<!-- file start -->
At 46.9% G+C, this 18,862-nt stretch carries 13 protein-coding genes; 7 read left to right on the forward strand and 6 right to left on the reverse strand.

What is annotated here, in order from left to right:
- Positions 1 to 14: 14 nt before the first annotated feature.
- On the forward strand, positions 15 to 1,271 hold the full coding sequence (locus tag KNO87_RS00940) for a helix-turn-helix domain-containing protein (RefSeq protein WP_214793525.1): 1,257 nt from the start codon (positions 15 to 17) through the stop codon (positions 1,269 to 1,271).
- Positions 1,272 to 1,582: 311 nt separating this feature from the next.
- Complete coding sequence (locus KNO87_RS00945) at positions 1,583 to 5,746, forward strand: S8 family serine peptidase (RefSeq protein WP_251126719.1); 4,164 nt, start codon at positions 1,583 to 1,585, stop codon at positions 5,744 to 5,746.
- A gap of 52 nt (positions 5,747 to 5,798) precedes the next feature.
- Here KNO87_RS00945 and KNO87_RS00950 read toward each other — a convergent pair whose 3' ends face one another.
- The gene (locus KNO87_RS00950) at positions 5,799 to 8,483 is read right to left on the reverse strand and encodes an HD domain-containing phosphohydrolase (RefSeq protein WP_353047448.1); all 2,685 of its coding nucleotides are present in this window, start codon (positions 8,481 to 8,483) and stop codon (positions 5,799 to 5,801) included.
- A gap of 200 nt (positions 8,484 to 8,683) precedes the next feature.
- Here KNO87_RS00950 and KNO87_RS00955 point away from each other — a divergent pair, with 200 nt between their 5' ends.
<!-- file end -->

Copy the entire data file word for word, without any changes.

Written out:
At 46.9% G+C, this 18,862-nt stretch carries 13 protein-coding genes; 7 read left to right on the forward strand and 6 right to left on the reverse strand.

What is annotated here, in order from left to right:
- Positions 1 to 14: 14 nt before the first annotated feature.
- On the forward strand, positions 15 to 1,271 hold the full coding sequence (locus tag KNO87_RS00940) for a helix-turn-helix domain-containing protein (RefSeq protein WP_214793525.1): 1,257 nt from the start codon (positions 15 to 17) through the stop codon (positions 1,269 to 1,271).
- Positions 1,272 to 1,582: 311 nt separating this feature from the next.
- Complete coding sequence (locus KNO87_RS00945) at positions 1,583 to 5,746, forward strand: S8 family serine peptidase (RefSeq protein WP_251126719.1); 4,164 nt, start codon at positions 1,583 to 1,585, stop codon at positions 5,744 to 5,746.
- A gap of 52 nt (positions 5,747 to 5,798) precedes the next feature.
- Here KNO87_RS00945 and KNO87_RS00950 read toward each other — a convergent pair whose 3' ends face one another.
- The gene (locus KNO87_RS00950) at positions 5,799 to 8,483 is read right to left on the reverse strand and encodes an HD domain-containing phosphohydrolase (RefSeq protein WP_353047448.1); all 2,685 of its coding nucleotides are present in this window, start codon (positions 8,481 to 8,483) and stop codon (positions 5,799 to 5,801) included.
- A gap of 200 nt (positions 8,484 to 8,683) precedes the next feature.
- Here KNO87_RS00950 and KNO87_RS00955 point away from each other — a divergent pair, with 200 nt between their 5' ends.